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Blood, sweat and fear

October 13, 2010

Even worse on a trawler

Like most of us these days, I do a search on Internet when writing something. Today, I wanted to write about the Chilean mine rescue, but I found another story about 33 miners. Their accident happened in England in 1838 and they all died, including Charles Hutchinson, aged nine.

Reports for Royal Commissions later in the century show that child labour was nothing exceptional: “Janet Snedden, aged 9… Comes down a quarter before 6 and goes up again about 4 p.m.” is a typical example.

The Coalmining History Resource Centre where I found the reports has a national database of mining deaths in the UK, showing that accidents were typical too. Today, only the location seems to have changed. Ask somebody to supply the missing word in “China. Mine…” and the chances are they’ll say explosion or disaster. Yet mining isn’t the most dangerous civilian profession in OECD countries at least. Another UK study concluded that the fatal accident rate among fishermen was 115 times greater than in the general British workforce.

Despite their radically different workplaces, mining and fishing are similar in that they depend on natural resources and on people putting their lives and health at risk to keep us supplied. Apart from the actual physical dangers, other aspects of workers’ conditions in these industries can be horrendous. The newly published OECD Insights on Fisheries cites the case of Chinese fishers who not only had to pay $470 to secure a place on a boat, but had to agree to have their appendix removed before going to sea and to pay $47 for the operation themselves. And these were among the lucky ones who actually had a contract.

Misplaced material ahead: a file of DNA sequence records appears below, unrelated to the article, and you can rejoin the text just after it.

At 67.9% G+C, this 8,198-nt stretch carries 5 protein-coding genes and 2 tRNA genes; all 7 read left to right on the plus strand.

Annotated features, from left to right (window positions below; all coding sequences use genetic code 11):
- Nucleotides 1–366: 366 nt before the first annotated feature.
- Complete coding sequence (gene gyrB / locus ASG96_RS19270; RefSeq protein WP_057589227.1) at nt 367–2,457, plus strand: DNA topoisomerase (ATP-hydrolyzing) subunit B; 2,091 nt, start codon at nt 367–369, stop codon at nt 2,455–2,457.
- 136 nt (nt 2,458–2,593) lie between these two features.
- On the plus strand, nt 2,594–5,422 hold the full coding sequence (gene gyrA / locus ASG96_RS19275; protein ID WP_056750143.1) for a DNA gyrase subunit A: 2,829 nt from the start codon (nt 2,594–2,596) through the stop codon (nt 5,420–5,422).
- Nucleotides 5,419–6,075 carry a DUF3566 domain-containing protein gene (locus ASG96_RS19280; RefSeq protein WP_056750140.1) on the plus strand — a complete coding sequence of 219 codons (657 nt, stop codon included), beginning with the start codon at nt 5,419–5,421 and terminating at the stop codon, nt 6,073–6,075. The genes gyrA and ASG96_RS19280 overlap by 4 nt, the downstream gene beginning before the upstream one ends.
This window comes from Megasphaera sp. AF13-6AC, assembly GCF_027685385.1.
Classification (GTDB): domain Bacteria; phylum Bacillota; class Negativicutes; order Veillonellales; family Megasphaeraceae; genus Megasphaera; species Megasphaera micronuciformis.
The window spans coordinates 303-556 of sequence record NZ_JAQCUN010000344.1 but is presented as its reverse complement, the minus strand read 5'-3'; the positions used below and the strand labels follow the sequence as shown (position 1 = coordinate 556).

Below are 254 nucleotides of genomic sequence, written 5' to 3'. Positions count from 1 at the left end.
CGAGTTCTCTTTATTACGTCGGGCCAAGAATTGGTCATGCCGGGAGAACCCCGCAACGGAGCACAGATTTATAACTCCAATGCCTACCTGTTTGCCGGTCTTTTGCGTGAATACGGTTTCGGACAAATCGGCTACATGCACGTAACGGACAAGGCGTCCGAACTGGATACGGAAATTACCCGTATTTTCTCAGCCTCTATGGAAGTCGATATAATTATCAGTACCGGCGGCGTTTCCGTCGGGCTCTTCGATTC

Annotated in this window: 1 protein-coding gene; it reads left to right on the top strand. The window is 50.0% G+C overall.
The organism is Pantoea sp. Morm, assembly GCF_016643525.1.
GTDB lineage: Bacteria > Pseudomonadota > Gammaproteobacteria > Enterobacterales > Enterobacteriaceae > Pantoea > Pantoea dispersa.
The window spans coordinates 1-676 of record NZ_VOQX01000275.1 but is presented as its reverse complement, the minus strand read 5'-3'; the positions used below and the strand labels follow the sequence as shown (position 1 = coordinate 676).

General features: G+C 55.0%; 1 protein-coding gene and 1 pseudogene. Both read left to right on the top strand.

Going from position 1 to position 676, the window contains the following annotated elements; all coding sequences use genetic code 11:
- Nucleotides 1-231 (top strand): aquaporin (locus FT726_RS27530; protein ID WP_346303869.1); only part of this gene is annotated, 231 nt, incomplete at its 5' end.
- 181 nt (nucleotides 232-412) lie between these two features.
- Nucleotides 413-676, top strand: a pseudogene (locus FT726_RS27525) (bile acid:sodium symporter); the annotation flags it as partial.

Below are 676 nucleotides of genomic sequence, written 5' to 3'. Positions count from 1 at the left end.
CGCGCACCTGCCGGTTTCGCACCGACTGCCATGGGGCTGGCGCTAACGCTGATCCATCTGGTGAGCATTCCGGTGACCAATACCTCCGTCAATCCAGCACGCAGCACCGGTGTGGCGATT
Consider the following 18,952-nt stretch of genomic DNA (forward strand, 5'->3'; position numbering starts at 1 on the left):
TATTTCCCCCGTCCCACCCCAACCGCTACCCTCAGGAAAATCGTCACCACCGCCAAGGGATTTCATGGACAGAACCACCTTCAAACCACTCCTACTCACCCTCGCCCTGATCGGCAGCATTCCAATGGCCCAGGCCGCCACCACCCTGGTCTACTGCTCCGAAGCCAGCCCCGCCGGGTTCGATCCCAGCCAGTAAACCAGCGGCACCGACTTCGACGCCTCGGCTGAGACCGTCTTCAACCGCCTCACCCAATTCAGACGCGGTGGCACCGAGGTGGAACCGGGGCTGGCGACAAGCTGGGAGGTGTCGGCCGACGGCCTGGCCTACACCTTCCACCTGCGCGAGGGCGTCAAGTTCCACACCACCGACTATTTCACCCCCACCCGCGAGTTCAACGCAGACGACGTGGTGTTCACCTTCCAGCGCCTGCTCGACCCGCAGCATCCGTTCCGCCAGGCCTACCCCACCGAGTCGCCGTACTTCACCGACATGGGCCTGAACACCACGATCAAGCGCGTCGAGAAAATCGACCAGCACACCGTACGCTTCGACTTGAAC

Movies like Blood Diamond show the other prices to be paid when vital metals and minerals come from conflict zones and help to provoke and sustain the conflicts themselves.

Putting an end to a trade controlled by brutal, heavily-armed gangs with friends in high places isn’t going to be easy, but at the end of September, key players in the supply chain of tin-tantalum-tungsten and gold, met with government representatives and international and civil society organisations to finalise guidance on responsible supply chain management of conflict minerals at an OECD-ICGLR conference (International Conference on the Great Lakes Region).

The following week 11 African countries endorsed an OECD system for the responsible sourcing of minerals.

We’ll have to wait to see if words are followed by actions, but hopefully one day this business will seem as unthinkable as sending children down a mine.

Useful links

OECD work on due diligence in the mining and minerals sector

International Network on Conflict and Fragility

Consultation on the Guidelines for Multinational Enterprises and the UN “Protect, Respect and Remedy” Framework

 

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